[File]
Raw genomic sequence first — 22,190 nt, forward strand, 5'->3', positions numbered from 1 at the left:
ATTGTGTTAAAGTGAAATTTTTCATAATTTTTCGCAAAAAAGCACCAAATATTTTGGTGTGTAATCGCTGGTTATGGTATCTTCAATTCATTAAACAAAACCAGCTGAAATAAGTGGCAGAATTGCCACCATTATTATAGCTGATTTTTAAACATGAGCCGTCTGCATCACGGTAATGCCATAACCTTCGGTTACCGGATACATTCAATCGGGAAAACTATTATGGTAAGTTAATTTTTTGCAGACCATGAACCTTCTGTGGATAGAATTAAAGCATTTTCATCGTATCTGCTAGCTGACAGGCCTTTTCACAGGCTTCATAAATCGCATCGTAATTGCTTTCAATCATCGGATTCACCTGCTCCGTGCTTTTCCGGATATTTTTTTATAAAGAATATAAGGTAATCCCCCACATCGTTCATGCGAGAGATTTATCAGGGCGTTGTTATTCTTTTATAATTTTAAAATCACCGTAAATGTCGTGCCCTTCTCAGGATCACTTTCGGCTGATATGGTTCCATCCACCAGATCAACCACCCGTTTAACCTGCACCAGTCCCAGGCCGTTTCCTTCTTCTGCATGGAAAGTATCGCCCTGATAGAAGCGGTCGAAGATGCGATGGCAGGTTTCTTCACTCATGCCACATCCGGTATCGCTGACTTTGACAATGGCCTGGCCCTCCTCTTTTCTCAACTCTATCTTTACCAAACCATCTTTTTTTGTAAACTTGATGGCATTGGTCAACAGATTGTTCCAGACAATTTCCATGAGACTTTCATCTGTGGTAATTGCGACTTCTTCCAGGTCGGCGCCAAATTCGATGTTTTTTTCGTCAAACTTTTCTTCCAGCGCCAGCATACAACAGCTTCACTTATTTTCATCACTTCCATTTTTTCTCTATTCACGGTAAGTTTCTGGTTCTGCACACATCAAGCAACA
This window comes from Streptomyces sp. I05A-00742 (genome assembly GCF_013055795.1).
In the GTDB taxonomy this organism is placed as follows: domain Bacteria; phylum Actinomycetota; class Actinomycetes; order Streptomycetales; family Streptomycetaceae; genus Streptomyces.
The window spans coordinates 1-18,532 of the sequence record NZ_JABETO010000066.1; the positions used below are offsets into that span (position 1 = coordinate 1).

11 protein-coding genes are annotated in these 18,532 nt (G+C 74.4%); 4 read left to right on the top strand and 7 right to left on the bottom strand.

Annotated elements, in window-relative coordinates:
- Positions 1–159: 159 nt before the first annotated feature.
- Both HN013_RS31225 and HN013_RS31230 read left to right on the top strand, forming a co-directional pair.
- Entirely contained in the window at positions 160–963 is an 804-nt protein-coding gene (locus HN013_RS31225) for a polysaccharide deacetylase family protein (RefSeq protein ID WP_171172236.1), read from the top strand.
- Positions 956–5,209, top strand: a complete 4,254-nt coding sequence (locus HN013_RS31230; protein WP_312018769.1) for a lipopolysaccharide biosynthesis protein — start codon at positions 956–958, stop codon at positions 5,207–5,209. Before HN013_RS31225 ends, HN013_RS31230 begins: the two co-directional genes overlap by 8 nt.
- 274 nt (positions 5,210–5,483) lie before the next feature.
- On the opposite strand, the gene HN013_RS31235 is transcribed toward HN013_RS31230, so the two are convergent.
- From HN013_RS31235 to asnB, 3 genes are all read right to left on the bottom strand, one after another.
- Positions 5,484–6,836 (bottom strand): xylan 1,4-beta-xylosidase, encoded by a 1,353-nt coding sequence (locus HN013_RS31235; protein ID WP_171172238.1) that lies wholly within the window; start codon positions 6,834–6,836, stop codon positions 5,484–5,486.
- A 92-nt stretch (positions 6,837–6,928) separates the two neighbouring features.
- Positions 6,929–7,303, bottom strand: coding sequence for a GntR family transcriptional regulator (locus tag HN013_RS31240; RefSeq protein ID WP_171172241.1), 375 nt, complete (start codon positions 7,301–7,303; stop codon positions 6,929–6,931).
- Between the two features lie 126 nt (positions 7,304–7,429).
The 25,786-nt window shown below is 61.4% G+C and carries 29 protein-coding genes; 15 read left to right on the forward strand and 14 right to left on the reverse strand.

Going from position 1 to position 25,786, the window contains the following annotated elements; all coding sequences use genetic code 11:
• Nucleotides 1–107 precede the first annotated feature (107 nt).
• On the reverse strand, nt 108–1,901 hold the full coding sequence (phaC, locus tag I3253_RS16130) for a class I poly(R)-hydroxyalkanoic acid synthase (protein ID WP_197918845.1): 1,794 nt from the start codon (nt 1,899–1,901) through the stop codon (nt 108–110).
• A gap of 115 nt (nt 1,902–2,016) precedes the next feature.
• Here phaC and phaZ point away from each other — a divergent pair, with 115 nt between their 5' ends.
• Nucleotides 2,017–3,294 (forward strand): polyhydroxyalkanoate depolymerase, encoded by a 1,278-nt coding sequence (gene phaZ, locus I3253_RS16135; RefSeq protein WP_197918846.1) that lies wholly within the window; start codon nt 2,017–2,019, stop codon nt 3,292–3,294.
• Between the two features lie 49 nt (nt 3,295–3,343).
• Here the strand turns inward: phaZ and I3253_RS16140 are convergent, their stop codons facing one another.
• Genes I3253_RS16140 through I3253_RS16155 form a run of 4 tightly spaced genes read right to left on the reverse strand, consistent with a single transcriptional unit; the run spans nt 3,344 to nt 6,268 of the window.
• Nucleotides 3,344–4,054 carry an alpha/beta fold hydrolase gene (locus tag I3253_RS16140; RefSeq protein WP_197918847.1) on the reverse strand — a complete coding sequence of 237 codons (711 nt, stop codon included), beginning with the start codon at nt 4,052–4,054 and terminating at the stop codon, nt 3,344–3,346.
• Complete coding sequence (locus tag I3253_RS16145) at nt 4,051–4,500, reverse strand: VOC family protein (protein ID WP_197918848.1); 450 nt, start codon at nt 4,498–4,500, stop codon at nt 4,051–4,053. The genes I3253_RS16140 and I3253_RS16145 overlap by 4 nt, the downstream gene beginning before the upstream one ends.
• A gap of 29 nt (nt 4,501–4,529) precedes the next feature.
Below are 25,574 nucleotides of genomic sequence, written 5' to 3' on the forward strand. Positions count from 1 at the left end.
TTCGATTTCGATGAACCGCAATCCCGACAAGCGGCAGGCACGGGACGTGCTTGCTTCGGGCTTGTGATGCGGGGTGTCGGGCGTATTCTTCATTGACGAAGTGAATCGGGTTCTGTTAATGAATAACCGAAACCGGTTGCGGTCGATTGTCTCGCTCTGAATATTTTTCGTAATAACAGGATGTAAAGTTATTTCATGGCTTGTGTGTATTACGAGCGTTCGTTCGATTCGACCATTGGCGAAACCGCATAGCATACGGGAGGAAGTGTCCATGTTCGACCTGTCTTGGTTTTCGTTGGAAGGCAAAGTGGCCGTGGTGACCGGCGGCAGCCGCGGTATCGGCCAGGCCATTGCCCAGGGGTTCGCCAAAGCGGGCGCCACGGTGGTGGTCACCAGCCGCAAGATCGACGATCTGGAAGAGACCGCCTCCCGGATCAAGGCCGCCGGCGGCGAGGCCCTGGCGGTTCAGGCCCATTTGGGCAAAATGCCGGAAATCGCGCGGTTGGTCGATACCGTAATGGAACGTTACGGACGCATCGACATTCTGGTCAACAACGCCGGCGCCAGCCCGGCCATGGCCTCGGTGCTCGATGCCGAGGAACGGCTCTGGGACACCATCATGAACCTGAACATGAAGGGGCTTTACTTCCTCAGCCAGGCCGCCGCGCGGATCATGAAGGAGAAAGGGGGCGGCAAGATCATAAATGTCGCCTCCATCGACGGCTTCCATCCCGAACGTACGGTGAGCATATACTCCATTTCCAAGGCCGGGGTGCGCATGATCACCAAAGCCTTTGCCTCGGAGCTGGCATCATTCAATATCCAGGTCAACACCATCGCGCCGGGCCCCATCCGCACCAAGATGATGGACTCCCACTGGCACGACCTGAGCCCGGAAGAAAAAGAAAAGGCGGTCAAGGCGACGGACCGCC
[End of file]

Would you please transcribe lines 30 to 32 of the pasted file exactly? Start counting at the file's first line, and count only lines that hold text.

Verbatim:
• Complete coding sequence (locus tag I3253_RS16145) at nt 4,051–4,500, reverse strand: VOC family protein (protein ID WP_197918848.1); 450 nt, start codon at nt 4,498–4,500, stop codon at nt 4,051–4,053. The genes I3253_RS16140 and I3253_RS16145 overlap by 4 nt, the downstream gene beginning before the upstream one ends.
• A gap of 29 nt (nt 4,501–4,529) precedes the next feature.
Below are 25,574 nucleotides of genomic sequence, written 5' to 3' on the forward strand. Positions count from 1 at the left end.